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Sound the Bamboo
[CCA Hymnal]



Theological Students Ask for More Ecumenical Programs

At the end of a busy five-day program, a total of 67 Asian Catholic and Protestant seminarians attending the Second Asia Conference of Theological Students in Kuala Lumpur, Malaysia, on July 25-31, called upon churches in Asia to encourage holding more such ecumenical conferences by providing more financial and moral support.

They also called on church leaders to encourage and initiate inculturation of teachings and liturgies in order to develop a truly Asian theology. In line with the wider understanding of ecumenism, they also called upon leaders of mainline Protestant and Roman Catholic Churches to actively build ties with Evangelical, independent and charismatic groups, even as interreligious dialogue and cooperation should be continuously pursued.

Recognizing that the development of China will have an impact on the rest of the world, they also called on the churches to help the ecumenical mission of Christians in China.

These recommendations were contained in a statement that was read as an act of commitment during the closing worship.

The group also had recommendations for their sending theological institutions: (a) that the curriculum include studies on inter-religious relations, inculturation and feminist theology; (b) that they teach and encourage the use of scriptures from other faiths and of indigenous elements in liturgies; and (c) that they send more participants to ecumenical conferences by increasing financial and moral support.

They also had recommendations for themselves: (a) to strive to learn and know more about other religions and cultures than their own; (b) to exercise respect for Christians of other denominations and persons of other faiths; and (c) to write reflections on ecumenism and inter-faith efforts to give greater support and publicity to such activities.

ACTS II was held to coincide with the Faith and Order Plenary Commission taking place in Kuala Lumpur from July 28-August 6. While the Faith and Order sought to lead the global churches into theological dialogue as a means of overcoming obstacles to and opening up ways towards the manifestation of Christian unity, ACTS II sought to explore issues, trends and challenges in theology in an effort to promote a more contextualized approach to doing theology in Asia.

The program consisted of sharing of contextual experiences by participants; synthesis and analysis of trends by Edmund Chia; inputs by Sathianathan Clarke on Christian theology and on being contextual theologians in Asia; survey of theological methods by Robert Schreiter; presentation on Asian feminist theologies by Hope Antone and Yong Ting Jin; inputs on Islam by Tom Michel; and a sharing on ecclesiological welcome by Anne Marie Reijnen.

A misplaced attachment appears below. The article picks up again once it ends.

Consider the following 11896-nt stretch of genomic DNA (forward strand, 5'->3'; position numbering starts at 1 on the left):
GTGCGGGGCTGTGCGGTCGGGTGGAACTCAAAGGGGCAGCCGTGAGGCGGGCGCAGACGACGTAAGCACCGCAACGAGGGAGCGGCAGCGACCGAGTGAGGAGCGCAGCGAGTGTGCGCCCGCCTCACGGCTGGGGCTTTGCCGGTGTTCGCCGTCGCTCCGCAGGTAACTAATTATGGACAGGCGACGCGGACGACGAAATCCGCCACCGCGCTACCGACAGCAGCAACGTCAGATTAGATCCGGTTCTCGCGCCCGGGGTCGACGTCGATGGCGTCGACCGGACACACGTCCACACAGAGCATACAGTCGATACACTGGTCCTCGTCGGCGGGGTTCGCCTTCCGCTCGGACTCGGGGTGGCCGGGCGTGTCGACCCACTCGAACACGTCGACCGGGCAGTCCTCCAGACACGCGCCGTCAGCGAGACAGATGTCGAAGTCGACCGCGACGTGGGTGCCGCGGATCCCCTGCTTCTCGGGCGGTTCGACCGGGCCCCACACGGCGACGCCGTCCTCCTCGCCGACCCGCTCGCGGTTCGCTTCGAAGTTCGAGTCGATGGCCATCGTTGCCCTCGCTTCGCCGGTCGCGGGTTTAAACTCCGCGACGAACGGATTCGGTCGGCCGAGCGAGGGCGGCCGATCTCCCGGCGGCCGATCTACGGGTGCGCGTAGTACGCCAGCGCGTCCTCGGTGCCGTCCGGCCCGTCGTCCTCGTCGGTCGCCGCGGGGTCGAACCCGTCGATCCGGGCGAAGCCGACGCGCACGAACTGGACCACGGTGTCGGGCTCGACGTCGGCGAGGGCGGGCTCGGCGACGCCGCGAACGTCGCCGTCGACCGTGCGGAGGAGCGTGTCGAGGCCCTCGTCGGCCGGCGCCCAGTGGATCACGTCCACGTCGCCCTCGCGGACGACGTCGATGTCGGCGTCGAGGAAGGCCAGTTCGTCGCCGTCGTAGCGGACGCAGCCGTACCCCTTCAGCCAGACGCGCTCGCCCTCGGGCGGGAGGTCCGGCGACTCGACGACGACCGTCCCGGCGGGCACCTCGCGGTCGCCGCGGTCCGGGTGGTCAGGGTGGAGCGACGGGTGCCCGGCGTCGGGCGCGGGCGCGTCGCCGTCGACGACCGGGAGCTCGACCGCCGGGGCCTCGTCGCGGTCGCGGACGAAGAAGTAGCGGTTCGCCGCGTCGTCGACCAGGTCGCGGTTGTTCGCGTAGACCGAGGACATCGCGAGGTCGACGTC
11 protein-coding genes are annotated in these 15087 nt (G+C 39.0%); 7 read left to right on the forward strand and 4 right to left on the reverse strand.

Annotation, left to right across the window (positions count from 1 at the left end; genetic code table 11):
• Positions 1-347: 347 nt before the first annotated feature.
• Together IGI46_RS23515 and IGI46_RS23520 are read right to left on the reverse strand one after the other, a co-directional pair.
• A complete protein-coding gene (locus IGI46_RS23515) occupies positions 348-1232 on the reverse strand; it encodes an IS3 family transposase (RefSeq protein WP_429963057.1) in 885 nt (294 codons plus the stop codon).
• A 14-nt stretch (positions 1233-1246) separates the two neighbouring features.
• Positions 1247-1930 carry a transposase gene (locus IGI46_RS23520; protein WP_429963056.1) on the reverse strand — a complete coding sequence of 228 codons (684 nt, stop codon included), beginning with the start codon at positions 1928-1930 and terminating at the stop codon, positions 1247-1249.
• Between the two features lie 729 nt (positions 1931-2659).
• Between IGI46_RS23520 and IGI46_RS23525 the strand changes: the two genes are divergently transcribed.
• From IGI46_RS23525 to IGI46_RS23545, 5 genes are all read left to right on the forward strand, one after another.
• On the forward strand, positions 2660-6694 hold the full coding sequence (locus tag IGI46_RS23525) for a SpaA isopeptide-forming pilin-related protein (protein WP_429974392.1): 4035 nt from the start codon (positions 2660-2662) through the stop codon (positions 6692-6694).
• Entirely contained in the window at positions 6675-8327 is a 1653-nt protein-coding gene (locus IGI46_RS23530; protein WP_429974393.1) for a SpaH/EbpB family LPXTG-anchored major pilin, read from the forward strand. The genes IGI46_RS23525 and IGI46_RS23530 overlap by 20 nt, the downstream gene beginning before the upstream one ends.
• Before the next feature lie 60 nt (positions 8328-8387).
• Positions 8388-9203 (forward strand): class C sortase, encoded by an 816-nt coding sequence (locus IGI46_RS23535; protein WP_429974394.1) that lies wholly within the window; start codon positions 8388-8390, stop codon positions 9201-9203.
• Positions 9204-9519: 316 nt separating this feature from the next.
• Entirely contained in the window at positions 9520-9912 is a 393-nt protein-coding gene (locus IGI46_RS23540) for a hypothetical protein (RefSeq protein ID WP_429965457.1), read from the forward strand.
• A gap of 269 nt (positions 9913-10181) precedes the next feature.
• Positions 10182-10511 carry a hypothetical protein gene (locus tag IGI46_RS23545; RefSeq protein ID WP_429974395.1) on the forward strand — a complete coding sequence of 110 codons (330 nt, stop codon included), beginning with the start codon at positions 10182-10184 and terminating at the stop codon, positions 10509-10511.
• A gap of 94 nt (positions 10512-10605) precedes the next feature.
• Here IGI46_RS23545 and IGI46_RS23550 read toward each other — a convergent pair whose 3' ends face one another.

The group of seminarians said that many ecumenical ventures they know of came about due to social and political factors rather than religious or spiritual factors. They said that most joint-projects are done to address poverty, HIV/AIDS, globalization, or in response to discrimination and oppression of Christians in some Asian contexts. They therefore called for mainstreaming the following in theological education: Asian/African contextual theologies; feminist theologies; religious pluralism and interreligious dialogue; poverty and globalization; ecological and environmental issues; and conflict management and resolution.

The program did not only begin and end with worship; each day began with worship led by various groups of participants � bringing cultural and religious symbols and elements from various countries and traditions. A solidarity meal was celebrated, commemorating the Passover meal and the Last Supper � but giving new meaning to common Asian elements like tea, a sweet, dry biscuit, sour fruit, bitter herbs, and rice.

The participants joined the Faith and Order Plenary Commission at its opening worship at St. Mary�s Cathedral and a dinner reception at the Selangor Club on 28 July. They also sent a brief version of their statement to the commission meeting.

ACTS II was jointly organized by the Christian Conference of Asia and the Federation of Asian Bishops� Conferences. Of the 67 participants, 32 came from CCA member churches and related organizations while 35 came from FABC. Of these, 33 were women and 34 men. Participants, ranging from the age of 21 to 60, came from Bangladesh, China, India, Indonesia, Korea, Malaysia, Myanmar, Nepal, Philippines, Sri Lanka, Taiwan, Thailand, and Vietnam. Four overseas participants came from France, Hungary, Syria and Zambia. Among the group of Protestant and Catholic seminarians was a Muslim Indonesian woman who is presently doing her Ph. D. studies in systematic theology. Her presence at this Christian conference was greatly appreciated by the participants.

Hermen Shastri, general secretary of the Council of Churches in Malaysia, gave a welcome greeting during the opening service while Ahn Jae Woong, general secretary of CCA, came later to greet the participants.

Full statement from ACTS II

posted by hope on Saturday, August 07, 2004  

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